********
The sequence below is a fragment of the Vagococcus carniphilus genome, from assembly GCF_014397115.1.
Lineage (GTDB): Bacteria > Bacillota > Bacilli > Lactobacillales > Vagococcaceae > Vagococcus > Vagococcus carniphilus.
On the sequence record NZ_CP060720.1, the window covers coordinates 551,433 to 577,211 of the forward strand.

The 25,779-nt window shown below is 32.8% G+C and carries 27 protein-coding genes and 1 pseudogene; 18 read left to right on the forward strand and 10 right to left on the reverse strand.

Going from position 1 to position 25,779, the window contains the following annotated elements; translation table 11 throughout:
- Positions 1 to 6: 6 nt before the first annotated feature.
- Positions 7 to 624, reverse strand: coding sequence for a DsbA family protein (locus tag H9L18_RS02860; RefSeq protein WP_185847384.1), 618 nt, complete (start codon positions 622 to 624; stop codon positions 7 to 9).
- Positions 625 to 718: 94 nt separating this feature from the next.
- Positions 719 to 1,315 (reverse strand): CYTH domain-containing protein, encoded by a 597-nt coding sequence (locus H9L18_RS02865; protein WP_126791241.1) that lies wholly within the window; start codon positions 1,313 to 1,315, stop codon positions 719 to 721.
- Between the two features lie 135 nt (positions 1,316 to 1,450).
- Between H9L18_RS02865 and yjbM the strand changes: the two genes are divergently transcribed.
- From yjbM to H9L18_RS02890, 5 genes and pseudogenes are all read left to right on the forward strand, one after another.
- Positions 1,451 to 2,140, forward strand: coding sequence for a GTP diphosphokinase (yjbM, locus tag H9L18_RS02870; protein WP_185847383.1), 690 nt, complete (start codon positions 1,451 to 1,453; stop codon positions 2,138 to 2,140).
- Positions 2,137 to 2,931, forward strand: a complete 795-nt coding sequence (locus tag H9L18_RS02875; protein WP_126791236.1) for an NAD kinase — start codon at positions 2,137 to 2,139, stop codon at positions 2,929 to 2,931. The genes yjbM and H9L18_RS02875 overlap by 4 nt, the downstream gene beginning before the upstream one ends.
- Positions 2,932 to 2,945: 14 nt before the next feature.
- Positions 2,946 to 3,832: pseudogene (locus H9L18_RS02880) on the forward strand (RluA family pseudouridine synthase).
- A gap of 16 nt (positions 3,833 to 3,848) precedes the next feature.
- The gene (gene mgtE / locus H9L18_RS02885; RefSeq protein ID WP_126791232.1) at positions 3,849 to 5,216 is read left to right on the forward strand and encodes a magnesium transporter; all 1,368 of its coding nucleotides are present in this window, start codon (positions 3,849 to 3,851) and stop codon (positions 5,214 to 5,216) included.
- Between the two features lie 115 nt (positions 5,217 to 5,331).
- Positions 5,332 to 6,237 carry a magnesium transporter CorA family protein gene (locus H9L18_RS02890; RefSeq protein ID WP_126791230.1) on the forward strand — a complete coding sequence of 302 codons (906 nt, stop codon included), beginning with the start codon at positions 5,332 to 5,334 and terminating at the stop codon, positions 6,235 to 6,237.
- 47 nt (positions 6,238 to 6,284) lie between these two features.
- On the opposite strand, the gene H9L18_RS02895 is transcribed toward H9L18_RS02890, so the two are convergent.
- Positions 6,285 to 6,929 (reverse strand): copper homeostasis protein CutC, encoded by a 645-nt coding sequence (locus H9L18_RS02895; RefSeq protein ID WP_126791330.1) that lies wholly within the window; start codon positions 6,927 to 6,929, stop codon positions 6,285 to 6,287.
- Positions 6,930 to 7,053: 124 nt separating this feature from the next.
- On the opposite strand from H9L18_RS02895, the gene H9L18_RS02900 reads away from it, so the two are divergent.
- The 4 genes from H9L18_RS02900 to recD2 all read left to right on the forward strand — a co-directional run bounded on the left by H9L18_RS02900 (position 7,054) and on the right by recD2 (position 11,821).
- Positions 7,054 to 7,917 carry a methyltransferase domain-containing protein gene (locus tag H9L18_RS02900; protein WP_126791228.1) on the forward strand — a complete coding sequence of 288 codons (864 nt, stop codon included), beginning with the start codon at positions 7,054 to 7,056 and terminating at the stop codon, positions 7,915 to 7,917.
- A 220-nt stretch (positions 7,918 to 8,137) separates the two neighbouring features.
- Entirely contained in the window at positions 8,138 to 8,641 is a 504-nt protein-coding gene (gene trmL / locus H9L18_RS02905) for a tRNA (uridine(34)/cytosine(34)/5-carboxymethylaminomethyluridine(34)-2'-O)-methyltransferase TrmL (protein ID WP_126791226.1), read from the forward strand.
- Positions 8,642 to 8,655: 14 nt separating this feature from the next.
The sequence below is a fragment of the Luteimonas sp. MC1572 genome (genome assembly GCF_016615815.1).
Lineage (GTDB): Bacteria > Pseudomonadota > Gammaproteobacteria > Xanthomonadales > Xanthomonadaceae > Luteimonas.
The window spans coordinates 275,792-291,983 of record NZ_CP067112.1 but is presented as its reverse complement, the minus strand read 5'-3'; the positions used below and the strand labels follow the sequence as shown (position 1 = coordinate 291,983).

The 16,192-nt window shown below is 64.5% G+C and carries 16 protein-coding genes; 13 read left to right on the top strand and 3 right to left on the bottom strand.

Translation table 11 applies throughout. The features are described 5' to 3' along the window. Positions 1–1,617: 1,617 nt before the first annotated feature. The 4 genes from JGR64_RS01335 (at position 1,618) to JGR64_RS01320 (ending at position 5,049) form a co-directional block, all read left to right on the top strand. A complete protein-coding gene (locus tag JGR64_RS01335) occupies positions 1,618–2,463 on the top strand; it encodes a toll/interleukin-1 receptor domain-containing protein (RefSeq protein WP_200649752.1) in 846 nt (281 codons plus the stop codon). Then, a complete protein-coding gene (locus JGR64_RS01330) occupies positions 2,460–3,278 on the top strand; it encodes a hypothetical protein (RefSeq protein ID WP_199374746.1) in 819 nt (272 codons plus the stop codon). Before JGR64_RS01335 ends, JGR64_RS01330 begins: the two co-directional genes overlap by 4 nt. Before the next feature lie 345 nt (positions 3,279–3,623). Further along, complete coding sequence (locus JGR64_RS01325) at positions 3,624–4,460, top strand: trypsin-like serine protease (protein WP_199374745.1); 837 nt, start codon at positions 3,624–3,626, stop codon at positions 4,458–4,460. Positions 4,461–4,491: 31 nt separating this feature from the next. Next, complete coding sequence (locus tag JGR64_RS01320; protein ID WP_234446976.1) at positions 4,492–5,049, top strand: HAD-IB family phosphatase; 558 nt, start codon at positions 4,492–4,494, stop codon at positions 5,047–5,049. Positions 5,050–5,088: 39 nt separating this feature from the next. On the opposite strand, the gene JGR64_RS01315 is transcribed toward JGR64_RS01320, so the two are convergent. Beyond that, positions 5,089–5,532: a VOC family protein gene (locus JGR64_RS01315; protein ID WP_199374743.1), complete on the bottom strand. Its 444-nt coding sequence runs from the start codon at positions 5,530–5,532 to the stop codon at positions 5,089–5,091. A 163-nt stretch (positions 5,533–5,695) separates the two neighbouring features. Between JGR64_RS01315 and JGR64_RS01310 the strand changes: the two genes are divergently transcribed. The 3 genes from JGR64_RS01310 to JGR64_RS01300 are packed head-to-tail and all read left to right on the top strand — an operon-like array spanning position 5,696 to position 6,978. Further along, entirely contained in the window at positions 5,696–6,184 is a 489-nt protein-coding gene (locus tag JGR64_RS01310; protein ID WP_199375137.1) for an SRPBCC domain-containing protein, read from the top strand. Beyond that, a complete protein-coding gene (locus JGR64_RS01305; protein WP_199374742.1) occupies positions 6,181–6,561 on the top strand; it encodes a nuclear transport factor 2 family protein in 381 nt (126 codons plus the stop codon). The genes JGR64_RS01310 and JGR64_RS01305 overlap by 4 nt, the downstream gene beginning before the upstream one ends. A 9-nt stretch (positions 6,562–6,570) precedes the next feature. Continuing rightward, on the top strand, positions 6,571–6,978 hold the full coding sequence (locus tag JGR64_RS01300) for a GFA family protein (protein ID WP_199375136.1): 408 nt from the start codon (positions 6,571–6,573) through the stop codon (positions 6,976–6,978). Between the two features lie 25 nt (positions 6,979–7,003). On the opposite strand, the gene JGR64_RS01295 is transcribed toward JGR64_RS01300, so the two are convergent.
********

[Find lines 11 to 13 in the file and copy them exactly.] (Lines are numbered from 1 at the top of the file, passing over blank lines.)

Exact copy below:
- Between H9L18_RS02865 and yjbM the strand changes: the two genes are divergently transcribed.
- From yjbM to H9L18_RS02890, 5 genes and pseudogenes are all read left to right on the forward strand, one after another.
- Positions 1,451 to 2,140, forward strand: coding sequence for a GTP diphosphokinase (yjbM, locus tag H9L18_RS02870; protein WP_185847383.1), 690 nt, complete (start codon positions 1,451 to 1,453; stop codon positions 2,138 to 2,140).